Fourth International School On Mind, Brain And Education

2009, August 1-5

Educational Neurosciences
and Ethics

Directors: Antonio M. Battro and Kurt W. Fischer
Program officer: María Lourdes Majdalani

Abstract: Kohji Ishihara
Harvard University. USA

Social and Ethical Implications of Autism Research
Autism has excited the curiosity of researchers in various fields since it was first reported in 1940s by L. Kanner and H. Asperger: it has been a good reference point for investigation of human abilities concerning communication and sociality. However from the perspective of the affected people—autistic persons and their families—, autism research has influenced their lives profoundly. For example, in 1960s, B. Bettelheim and many other investigators of autism in the United States shared the belief that parents’ inappropriate attitudes were the cause of autistic reaction in their children, thus branding such mothers “refrigerator mothers” and condemning these women to lead very hard lives. (R. Pollak 1997; D.E. Simpson 2002)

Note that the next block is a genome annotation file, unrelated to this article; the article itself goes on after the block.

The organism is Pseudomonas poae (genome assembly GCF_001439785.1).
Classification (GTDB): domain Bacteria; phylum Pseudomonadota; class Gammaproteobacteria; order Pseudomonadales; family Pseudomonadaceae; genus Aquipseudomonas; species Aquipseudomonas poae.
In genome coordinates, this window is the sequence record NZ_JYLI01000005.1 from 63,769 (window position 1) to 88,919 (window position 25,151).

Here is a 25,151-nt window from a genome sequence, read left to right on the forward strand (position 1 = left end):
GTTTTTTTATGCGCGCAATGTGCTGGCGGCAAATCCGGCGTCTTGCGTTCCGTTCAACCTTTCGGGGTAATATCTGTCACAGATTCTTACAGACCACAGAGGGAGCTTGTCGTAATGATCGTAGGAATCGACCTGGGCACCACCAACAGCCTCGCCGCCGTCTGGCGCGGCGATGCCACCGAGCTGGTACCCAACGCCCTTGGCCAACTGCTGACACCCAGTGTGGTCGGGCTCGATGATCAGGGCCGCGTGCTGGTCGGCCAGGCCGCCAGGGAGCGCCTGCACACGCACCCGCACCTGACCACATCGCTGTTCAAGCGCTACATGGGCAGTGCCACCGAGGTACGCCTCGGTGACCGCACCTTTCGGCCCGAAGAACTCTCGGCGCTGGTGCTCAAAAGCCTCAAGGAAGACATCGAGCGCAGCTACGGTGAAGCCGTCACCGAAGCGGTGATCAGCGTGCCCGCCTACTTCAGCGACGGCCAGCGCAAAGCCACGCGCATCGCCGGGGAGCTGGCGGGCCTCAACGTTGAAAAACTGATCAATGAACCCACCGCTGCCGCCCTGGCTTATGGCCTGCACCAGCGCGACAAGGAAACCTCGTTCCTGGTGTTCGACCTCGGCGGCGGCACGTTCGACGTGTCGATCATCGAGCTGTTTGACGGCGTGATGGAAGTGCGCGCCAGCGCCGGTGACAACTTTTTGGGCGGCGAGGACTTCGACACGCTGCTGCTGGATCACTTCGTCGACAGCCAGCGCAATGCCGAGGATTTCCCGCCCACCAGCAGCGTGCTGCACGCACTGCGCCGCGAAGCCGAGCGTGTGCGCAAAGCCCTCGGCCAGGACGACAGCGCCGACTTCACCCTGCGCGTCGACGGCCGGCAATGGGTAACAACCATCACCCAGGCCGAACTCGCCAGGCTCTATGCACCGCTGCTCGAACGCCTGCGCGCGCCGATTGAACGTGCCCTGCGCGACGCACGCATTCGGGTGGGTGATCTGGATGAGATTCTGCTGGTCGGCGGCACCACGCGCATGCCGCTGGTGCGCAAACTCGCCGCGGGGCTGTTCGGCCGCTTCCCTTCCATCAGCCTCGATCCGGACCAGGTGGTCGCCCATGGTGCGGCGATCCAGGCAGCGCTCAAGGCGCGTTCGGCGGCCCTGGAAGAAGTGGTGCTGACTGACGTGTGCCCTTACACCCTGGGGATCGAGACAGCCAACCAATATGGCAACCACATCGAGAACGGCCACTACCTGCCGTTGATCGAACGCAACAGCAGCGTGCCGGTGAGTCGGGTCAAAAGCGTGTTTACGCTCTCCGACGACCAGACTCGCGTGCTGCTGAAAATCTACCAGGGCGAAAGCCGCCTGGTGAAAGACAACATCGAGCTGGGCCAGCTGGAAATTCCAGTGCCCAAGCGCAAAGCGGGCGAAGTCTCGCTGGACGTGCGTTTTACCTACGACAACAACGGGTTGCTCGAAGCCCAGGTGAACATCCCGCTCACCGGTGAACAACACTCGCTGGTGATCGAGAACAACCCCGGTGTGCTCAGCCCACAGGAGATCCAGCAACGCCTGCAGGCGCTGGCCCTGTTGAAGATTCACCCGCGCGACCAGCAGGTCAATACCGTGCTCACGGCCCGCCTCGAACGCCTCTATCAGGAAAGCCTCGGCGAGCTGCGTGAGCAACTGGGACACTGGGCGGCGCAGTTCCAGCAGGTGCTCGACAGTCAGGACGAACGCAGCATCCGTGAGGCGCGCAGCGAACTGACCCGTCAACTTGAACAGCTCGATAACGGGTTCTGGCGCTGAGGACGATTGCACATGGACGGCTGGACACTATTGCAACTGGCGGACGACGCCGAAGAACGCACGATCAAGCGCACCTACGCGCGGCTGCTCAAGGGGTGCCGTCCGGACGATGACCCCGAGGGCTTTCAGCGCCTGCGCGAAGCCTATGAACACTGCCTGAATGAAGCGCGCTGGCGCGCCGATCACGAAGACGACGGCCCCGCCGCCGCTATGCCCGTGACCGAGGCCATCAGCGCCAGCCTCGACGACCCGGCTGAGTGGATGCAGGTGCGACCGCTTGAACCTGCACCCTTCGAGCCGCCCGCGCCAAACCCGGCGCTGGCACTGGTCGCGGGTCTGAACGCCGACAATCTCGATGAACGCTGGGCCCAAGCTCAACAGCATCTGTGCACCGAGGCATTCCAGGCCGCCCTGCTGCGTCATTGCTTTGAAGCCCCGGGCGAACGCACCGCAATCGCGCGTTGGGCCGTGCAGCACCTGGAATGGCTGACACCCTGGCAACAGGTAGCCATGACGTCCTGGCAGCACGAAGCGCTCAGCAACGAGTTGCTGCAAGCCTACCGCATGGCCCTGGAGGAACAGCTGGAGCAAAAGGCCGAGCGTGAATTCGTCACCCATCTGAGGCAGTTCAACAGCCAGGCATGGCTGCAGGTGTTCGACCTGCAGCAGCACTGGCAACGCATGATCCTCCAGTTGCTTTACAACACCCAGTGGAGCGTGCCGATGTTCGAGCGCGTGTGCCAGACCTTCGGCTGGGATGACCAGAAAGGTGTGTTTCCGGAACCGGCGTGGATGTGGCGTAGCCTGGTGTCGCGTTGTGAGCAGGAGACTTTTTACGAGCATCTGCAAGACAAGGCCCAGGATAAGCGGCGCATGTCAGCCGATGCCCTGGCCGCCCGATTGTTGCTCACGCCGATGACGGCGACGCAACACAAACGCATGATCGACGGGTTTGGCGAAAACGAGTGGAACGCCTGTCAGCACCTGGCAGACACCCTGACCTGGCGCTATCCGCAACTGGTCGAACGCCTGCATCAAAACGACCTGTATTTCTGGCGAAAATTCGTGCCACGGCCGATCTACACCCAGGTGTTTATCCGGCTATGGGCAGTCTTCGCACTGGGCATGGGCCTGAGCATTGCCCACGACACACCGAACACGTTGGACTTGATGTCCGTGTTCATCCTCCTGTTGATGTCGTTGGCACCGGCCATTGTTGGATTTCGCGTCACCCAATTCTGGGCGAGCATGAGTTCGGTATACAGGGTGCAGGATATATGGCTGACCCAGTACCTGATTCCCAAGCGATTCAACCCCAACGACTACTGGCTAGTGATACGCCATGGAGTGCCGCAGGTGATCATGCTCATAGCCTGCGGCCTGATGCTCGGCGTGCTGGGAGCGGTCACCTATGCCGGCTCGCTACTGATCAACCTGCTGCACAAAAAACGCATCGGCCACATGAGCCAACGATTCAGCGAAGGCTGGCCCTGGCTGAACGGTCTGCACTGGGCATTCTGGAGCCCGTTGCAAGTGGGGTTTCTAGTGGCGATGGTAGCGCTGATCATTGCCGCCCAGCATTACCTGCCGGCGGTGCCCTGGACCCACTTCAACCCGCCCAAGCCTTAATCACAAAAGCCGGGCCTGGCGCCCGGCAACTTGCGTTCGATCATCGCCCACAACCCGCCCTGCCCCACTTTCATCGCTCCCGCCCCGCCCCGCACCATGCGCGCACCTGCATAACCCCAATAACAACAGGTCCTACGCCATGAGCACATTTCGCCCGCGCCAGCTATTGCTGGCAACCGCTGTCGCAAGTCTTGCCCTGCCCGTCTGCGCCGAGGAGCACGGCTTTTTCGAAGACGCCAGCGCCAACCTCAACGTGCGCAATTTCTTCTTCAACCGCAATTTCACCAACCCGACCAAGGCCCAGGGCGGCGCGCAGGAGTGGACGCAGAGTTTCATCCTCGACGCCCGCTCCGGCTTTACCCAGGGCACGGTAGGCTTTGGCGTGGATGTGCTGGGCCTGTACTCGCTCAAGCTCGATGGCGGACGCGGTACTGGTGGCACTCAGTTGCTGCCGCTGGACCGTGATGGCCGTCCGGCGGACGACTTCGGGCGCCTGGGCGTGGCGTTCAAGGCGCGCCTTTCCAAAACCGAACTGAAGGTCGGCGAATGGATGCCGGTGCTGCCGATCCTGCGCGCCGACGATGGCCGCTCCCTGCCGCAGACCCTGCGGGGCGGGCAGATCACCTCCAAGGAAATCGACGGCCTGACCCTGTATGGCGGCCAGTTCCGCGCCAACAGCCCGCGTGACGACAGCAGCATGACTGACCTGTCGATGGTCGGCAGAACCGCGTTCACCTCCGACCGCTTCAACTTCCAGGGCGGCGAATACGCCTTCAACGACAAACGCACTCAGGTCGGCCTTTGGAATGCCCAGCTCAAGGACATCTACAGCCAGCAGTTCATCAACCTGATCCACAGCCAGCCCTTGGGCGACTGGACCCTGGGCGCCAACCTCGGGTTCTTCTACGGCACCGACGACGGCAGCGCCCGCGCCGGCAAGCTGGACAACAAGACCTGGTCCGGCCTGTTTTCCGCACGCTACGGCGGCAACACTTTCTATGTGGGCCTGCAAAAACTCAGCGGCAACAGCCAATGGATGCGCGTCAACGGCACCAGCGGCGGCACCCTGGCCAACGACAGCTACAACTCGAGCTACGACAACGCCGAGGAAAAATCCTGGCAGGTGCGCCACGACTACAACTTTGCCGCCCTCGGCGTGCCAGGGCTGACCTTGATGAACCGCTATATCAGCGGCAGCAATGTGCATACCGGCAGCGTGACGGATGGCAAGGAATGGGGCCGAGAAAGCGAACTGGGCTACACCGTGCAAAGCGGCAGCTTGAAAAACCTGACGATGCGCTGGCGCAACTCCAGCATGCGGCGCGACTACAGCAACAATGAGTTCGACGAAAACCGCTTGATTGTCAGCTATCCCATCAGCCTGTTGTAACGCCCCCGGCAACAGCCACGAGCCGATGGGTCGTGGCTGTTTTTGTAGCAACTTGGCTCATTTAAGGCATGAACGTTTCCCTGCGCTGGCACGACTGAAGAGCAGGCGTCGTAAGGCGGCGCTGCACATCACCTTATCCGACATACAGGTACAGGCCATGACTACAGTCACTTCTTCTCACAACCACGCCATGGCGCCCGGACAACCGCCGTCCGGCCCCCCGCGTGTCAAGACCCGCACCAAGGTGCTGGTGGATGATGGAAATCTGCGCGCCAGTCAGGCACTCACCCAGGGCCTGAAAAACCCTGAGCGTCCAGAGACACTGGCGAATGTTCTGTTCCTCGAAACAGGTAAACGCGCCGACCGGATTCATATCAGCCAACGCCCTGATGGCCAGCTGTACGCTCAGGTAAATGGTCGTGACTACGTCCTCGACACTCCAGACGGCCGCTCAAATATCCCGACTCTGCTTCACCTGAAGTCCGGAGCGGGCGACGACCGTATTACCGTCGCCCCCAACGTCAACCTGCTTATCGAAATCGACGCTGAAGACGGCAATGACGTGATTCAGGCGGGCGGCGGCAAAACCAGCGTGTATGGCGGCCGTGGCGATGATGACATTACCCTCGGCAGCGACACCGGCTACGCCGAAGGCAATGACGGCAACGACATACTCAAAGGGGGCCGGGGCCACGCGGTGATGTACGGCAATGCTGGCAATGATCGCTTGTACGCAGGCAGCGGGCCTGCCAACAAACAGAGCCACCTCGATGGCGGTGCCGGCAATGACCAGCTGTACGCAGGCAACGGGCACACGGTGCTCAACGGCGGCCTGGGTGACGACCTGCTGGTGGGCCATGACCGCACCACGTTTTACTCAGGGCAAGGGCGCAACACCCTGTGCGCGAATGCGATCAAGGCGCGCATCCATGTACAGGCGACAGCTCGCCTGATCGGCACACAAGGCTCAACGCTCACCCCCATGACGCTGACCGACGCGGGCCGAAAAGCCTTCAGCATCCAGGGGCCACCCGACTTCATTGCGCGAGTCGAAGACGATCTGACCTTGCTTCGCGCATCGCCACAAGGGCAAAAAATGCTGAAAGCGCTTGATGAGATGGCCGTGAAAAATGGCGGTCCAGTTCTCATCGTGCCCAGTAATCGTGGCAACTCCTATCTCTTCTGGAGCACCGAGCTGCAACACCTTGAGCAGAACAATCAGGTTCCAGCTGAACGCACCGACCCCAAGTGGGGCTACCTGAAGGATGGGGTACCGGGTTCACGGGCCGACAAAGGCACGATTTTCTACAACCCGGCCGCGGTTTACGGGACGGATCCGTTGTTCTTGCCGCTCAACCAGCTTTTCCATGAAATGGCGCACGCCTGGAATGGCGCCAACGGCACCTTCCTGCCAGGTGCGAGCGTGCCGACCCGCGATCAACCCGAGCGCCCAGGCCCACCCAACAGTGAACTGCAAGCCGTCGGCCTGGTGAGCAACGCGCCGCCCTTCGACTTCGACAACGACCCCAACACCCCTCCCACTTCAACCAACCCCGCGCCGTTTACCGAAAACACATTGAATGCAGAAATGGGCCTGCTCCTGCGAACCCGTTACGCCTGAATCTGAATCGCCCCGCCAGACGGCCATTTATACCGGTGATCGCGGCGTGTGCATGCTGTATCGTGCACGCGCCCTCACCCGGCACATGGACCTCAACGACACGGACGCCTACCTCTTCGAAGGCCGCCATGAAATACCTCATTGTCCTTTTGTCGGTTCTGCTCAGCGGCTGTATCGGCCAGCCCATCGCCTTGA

Since the late 1970s the focus of autism research has shifted to genetic-biological causes (J. G. Steyaert and W. De La Marche 2008). While this shift has relieved parents of autistic children from baseless charges, the genetics of autism seems to have burdened them with other loads: it has revealed the high heritability of autism. Moreover, genetic-biological studies have investigated autistic traits as the effects of genes liable to autism in the parents and siblings of autistic children. It has introduced terms such as “broad autism phenotype” or “autism family,” which can generate new stigmas unless used very carefully.
Meanwhile, since the 1980s autism has been studied in connection with the “theory of mind,” the ability of attribution of mental states to others. Autism has been studied as a good reference point for investigation of the theory of mind, while apes have been studied as another reference point. Since the 1990s the new field of “social neuroscience” has emerged, which studies the relation between neural processes and social processes. In this context, autism can be regarded as disorders of the “social brain.” While this social brain approach may contribute to a better understanding of autism, it should be applied very carefully. At least researchers should consider whether or not this term is indispensable in order to characterize the disorders of autism.